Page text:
In the Bangalore Univ publication “Kannada Javaligalu”, wherein many javalis are given with lyrics alone, a few are found notated. Therein there is a javali listed as being in Kamalamanohari, but an occasional PDNS and SNDP is seen notated ( information courtesy Sri Keerthi)
See foot note 12 for the text and meaning of the kriti. Also see foot note 13.
Apart from this composition, we find that the Acharya is mentioned in the Sankarabharanam kriti ‘Sri Sanmukha Janaka’. Sadasiva Rao’s Sankarabharanam kriti has been released as a part of the music disc ‘Sankara Stuti’ by Sangita Kalanidhi M S Subbulakshmi. Provided is a brief excerpt of the composition, the rendering of the anupallavi portion which refers to His Holiness Sri Mahadevendra Sarasvati- vide table above.
Provided next is a rendering of the full composition – courtesy Sangeethapriya.
The objective of these blog posts including the current one on His Holiness Sri Mahadevendra Sarasvati is to understand our music and its artefacts in a historical context and to bolster our understanding and our appreciation of the music with other facets as well. Apart from the musical aspect it’s indeed an opportunity to know and understand the contributions of some of these great personalities to the cause of our music.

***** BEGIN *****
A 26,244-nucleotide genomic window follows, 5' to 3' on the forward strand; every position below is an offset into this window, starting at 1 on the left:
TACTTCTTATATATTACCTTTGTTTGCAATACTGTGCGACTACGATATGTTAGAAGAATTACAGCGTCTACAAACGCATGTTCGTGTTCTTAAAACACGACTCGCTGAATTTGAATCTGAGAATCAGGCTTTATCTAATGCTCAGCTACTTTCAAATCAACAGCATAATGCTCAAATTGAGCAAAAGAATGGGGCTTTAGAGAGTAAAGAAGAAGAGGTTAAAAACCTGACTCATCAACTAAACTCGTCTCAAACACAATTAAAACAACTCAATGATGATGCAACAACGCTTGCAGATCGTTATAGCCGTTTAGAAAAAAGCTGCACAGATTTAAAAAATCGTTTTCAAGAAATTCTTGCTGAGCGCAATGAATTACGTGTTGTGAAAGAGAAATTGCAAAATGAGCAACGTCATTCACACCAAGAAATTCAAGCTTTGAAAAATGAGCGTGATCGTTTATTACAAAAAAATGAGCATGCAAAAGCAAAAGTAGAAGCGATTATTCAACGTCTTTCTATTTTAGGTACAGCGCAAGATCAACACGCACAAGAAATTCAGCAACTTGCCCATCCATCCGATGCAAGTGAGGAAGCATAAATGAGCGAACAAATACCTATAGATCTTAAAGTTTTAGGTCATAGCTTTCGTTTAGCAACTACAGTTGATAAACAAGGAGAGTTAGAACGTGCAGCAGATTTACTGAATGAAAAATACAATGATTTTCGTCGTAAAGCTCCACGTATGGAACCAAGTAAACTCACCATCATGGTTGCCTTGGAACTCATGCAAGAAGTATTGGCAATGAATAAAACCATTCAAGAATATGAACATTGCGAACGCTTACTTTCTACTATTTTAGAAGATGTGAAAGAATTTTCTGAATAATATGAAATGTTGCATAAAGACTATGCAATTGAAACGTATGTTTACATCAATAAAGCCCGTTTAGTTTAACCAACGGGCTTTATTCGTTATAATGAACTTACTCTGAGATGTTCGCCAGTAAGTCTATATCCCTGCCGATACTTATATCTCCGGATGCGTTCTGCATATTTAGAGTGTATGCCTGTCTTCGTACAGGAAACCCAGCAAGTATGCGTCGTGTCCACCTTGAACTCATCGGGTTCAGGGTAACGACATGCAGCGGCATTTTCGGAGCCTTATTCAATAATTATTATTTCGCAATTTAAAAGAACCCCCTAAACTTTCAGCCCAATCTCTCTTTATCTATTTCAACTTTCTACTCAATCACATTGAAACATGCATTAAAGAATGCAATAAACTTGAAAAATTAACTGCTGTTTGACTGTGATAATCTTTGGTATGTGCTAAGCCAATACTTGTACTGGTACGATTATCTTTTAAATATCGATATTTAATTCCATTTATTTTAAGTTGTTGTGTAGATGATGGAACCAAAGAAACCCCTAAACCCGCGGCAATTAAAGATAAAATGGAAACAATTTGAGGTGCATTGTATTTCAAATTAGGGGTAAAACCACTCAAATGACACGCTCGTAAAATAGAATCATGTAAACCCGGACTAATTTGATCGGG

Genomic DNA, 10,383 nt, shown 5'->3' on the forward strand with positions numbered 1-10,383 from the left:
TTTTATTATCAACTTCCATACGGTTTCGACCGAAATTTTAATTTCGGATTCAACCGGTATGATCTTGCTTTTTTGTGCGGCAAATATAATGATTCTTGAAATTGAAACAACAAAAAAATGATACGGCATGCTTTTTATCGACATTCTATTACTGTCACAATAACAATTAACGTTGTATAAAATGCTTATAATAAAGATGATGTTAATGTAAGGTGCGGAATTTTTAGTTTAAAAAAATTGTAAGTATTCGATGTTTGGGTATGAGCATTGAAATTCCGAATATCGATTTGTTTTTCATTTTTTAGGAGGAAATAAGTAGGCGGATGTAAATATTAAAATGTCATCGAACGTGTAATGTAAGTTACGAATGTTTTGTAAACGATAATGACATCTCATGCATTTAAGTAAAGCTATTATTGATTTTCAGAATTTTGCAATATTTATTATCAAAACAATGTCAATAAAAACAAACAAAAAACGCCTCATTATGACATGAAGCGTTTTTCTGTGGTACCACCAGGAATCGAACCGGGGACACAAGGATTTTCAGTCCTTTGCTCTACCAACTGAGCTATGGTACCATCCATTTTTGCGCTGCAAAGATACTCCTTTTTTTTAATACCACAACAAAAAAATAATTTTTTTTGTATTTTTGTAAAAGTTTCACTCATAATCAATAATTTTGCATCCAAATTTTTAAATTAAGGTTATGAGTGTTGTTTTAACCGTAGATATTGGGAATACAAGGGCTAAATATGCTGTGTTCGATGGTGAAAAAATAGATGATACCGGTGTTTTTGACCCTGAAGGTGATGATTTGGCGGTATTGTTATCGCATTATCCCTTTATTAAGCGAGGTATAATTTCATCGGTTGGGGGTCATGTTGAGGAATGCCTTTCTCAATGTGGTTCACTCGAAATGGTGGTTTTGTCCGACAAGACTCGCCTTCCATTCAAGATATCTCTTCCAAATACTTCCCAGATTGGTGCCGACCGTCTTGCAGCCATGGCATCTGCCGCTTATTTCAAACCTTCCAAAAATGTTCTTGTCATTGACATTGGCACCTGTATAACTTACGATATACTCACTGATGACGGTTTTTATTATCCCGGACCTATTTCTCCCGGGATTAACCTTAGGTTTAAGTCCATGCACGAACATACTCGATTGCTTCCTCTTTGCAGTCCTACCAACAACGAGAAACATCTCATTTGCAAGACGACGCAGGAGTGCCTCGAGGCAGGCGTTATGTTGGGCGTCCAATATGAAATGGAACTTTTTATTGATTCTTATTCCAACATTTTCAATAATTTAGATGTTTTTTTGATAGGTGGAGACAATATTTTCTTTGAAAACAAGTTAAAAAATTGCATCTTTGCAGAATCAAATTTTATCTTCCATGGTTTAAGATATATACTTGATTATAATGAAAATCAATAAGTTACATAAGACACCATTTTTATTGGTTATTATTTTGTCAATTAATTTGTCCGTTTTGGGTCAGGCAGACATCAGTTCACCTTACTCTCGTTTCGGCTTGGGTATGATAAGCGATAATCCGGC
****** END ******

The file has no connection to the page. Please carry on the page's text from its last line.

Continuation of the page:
One wishes that the Ramakriya varna and the other nearly extinct compositions are learnt and rendered more by vidvans and vidusis. It has to mentioned here that more than 115 year later we still continue to uncover golden nuggets like these compositions buried in the Sangita Sampradaya Pradarshini and as often reiterated in this blog, we will continue to be in eternal debt to the great karmayogi, the great Subbarama Dikshitar.
Subbarama Dikshitar (1904)- Sangita Sampradaya Pradarshini Vol III– Tamil Edition published by the Madras Music Academy in 1968/2006
Pudukkottai Malladi Dakshinamurti Sastri(1954)- Sankaracarya Sri Mahadevendra Sarasvati – A Biography (Tamil)– Published by Sri R Svaminatha Iyer, Sri Kailasanatha Svami Nityakalyani Amman Devasthanam, Ilyathangudi, Ramanathapuram District.
Vidvan V Mahadevan(1988) – Jagadguru Sri Sankaracarya Svamigal Thirumarabu Arul Varalaru (Tamil) published by Sri Kamakoti Aivu Mayyam, Kumbakonam(Tamil)
Vyasa Vidvat Sadas Souvenir (1963)- An account of the proceedings of the Sadas (convened by the 68th Acharya of the Kanci Kamakoti Peetam at Ilayathangudi in the year 1962)and a collection of valuable articles contributed and the speeches made by eminent men in the fields of agama, silpa, temple-building, bharata-pravachana, temple-arts, etc published by the Sri Kamakoti Kosasthanam( English/Tamil)